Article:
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Interchanging functionality among homologous elongation factors using signatures of heterotachy.

Cacan E, Kratzer JT, Cole MF, Gaucher EA - J. Mol. Evol. (2013)

Bottom Line: These EFs are GTPases that participate in protein translation by presenting aminoacylated-tRNAs to the ribosome.The two nucleotide exchange factors perform analogous functions despite not being homologous proteins.We further demonstrate that eEF1A variants, unlike yeast wild-type, can function in a reconstituted in vitro bacterial translation system.

View Article: PubMed Central - PubMed

Affiliation: School of Biology, Georgia Institute of Technology, Atlanta, GA, USA.

ABSTRACT
Numerous models of molecular evolution have been formulated to describe the forces that shape sequence divergence among homologous proteins. These models have greatly enhanced our understanding of evolutionary processes. Rarely are such models empirically tested in the laboratory, and even more rare, are such models exploited to generate novel molecules useful for synthetic biology. Here, we experimentally demonstrate that the heterotachy model of evolution captures signatures of functional divergence among homologous elongation factors (EFs) between bacterial EF-Tu and eukaryotic eEF1A. These EFs are GTPases that participate in protein translation by presenting aminoacylated-tRNAs to the ribosome. Upon release from the ribosome, the EFs are recharged by nucleotide exchange factors EF-Ts in bacteria or eEF1B in eukaryotes. The two nucleotide exchange factors perform analogous functions despite not being homologous proteins. The heterotachy model was used to identify a set of sites in eEF1A/EF-Tu associated with eEF1B binding in eukaryotes and another reciprocal set associated with EF-Ts binding in bacteria. Introduction of bacterial EF-Tu residues at these sites into eEF1A protein efficiently disrupted binding of cognate eEF1B as well as endowed eEF1A with the novel ability to bind bacterial EF-Ts. We further demonstrate that eEF1A variants, unlike yeast wild-type, can function in a reconstituted in vitro bacterial translation system.

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Related in: MedlinePlus

In vitro translation assay using wild-type eEF1A and the KOKI variants. A total of 15 replicate datasets were used from two independent protein purifications. Due to differences in protein refolding among the eEF1A proteins, a final buffer with 500 mM urea was used for the first round (with 1.3 mg of protein per reaction) and 125 mM urea for the second round (with 1 mg of protein per reaction). eEF1A variant KO3 was only active in the higher of the urea buffers, while KIKO3 was only active in the lower of the urea buffers. Data were collected using only the appropriate buffers for each of these two variants (6 replicates for KI3 and 9 replicates for KOKI3). All other analyses included data from both buffers to determine what, if any, affect the buffers have on the other variants (giving a total of 15 replicates). CPM were first normalized to the control reactions lacking any eEF1A protein and two data points were removed as statistical outliers (p < 0.05, Grubb’s test). Averages and standard errors of the mean are shown in the graph for each variant and * indicates significantly different from wild-type eEF1A at p < 0.05 while ** indicates significantly different at p < 0.01 using a student’s one-tailed t test. Results are shown relative to a background reaction lacking EF protein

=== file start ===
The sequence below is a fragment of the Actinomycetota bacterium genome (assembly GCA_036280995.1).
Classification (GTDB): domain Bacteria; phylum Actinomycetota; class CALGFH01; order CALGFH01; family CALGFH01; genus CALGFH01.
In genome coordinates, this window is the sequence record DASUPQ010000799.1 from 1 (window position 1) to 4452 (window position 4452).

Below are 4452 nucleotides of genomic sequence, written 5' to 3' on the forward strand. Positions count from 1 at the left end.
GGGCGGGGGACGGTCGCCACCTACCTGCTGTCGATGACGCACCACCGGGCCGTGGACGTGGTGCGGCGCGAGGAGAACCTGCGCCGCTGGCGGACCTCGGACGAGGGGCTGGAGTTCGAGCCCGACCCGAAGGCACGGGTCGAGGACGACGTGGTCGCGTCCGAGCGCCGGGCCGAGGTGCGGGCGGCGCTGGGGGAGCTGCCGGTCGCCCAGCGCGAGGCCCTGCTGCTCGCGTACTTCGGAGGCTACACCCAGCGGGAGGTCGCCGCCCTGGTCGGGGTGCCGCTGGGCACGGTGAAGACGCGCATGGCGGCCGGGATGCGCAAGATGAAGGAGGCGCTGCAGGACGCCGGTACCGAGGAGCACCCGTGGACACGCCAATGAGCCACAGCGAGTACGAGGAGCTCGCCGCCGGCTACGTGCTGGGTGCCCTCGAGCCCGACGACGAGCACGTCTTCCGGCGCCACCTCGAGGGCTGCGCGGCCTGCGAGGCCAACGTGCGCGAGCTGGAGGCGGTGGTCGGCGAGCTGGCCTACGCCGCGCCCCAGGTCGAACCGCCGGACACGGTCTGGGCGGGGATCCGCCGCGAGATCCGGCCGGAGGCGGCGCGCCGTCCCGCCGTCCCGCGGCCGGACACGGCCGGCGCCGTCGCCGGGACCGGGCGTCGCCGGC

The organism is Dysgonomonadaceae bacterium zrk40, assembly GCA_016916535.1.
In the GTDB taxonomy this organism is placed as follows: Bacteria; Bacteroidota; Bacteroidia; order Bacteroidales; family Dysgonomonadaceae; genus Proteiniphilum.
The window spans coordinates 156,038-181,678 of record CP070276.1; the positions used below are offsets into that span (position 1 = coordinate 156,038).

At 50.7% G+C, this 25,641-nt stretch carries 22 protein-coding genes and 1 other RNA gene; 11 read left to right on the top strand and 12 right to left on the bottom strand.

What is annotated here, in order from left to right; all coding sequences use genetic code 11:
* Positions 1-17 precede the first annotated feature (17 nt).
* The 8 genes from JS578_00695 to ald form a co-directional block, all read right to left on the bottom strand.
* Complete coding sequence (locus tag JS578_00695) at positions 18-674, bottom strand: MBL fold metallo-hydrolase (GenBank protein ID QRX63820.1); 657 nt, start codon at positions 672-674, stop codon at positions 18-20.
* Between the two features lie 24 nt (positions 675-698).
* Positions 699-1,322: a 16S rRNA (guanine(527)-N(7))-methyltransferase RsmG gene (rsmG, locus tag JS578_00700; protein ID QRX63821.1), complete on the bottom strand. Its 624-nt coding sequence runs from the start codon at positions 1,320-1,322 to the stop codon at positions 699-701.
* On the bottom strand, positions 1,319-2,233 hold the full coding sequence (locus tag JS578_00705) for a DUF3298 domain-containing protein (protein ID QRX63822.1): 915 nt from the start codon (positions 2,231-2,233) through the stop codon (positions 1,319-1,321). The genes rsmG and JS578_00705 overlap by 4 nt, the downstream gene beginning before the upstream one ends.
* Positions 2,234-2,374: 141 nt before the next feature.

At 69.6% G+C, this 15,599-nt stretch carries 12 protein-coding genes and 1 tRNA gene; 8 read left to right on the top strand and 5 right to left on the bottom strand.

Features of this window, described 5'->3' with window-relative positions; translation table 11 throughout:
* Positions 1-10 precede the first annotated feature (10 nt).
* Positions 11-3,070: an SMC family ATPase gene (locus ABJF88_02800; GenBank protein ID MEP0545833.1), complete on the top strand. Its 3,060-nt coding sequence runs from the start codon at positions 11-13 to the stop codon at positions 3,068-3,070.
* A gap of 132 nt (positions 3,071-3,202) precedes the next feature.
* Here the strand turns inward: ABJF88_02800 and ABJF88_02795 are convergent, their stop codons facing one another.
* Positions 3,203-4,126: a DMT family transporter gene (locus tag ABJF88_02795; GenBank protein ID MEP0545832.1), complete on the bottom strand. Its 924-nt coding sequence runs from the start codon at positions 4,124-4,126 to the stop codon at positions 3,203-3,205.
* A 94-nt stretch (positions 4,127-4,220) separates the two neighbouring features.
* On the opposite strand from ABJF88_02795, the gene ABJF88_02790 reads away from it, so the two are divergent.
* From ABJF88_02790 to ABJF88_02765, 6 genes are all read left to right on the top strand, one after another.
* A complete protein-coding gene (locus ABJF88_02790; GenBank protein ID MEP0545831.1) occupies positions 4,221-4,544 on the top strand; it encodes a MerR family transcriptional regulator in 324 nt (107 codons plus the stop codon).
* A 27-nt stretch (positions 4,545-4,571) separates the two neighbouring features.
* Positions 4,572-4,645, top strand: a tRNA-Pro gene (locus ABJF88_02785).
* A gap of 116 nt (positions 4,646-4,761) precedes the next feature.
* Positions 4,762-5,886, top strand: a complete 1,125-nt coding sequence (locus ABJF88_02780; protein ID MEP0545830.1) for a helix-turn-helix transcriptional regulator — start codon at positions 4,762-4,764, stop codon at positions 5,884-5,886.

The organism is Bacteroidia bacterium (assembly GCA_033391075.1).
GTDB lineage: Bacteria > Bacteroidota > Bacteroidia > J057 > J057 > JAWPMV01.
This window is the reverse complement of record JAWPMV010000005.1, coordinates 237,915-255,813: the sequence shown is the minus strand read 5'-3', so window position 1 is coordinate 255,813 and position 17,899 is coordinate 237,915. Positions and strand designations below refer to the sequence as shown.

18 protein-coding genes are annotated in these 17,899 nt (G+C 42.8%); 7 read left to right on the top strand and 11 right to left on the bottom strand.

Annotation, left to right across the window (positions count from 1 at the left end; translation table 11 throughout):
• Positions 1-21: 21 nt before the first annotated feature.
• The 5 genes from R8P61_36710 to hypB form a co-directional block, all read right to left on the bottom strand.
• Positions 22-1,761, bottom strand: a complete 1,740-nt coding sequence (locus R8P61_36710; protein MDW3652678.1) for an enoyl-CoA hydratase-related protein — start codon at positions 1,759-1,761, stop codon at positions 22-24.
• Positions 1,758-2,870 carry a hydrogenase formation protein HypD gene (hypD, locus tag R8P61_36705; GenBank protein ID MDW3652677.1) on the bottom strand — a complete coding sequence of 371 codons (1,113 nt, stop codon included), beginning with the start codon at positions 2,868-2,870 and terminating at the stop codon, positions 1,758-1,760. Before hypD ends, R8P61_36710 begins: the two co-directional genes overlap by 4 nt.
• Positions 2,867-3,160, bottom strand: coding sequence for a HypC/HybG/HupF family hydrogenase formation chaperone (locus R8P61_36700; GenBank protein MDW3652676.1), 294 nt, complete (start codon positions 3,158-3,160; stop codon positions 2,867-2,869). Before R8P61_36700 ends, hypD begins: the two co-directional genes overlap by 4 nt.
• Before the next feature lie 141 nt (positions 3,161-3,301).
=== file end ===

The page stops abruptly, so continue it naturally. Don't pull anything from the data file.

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Fig3: In vitro translation assay using wild-type eEF1A and the KOKI variants. A total of 15 replicate datasets were used from two independent protein purifications. Due to differences in protein refolding among the eEF1A proteins, a final buffer with 500 mM urea was used for the first round (with 1.3 mg of protein per reaction) and 125 mM urea for the second round (with 1 mg of protein per reaction). eEF1A variant KO3 was only active in the higher of the urea buffers, while KIKO3 was only active in the lower of the urea buffers. Data were collected using only the appropriate buffers for each of these two variants (6 replicates for KI3 and 9 replicates for KOKI3). All other analyses included data from both buffers to determine what, if any, affect the buffers have on the other variants (giving a total of 15 replicates). CPM were first normalized to the control reactions lacking any eEF1A protein and two data points were removed as statistical outliers (p < 0.05, Grubb’s test). Averages and standard errors of the mean are shown in the graph for each variant and * indicates significantly different from wild-type eEF1A at p < 0.05 while ** indicates significantly different at p < 0.01 using a student’s one-tailed t test. Results are shown relative to a background reaction lacking EF protein

Mentions: We exploited a reconstituted in vitro protein translation system to address the functionality of these two eEF1A variants. This system is composed of recombinant E. coli biomolecules sufficient for in vitro translation (Shimizu et al. 2001). Such control of the system allows us to add/omit particular components. As such, the eEF1A variants could be added to the system in lieu of E. coli EF-Tu. Figure 3 demonstrates that both eEF1A variants KI3 and KOKI3 were able to participate significantly better in translation than the KO3 variant and the yeast wild-type eEF1A. Both KI3 and KOKI3 were able to bind EF-Ts (Fig. 2b, c) but the translation assay demonstrates that these variants have been engineered with the ability to actually participate in translation with bacterial components. It is curious that KOKI3 does not participate in translation as well as KI3 although the latter binds EF-Ts more efficiently. We suspect this may be due, in part, to the fact that these variants were soluble in different buffer systems. This may have affected the assays but additional studies will be required to dissect the differences as well as determine exactly how KI3 and KOKI3 are able to participate in translation while the other eEF1A proteins cannot.Fig. 3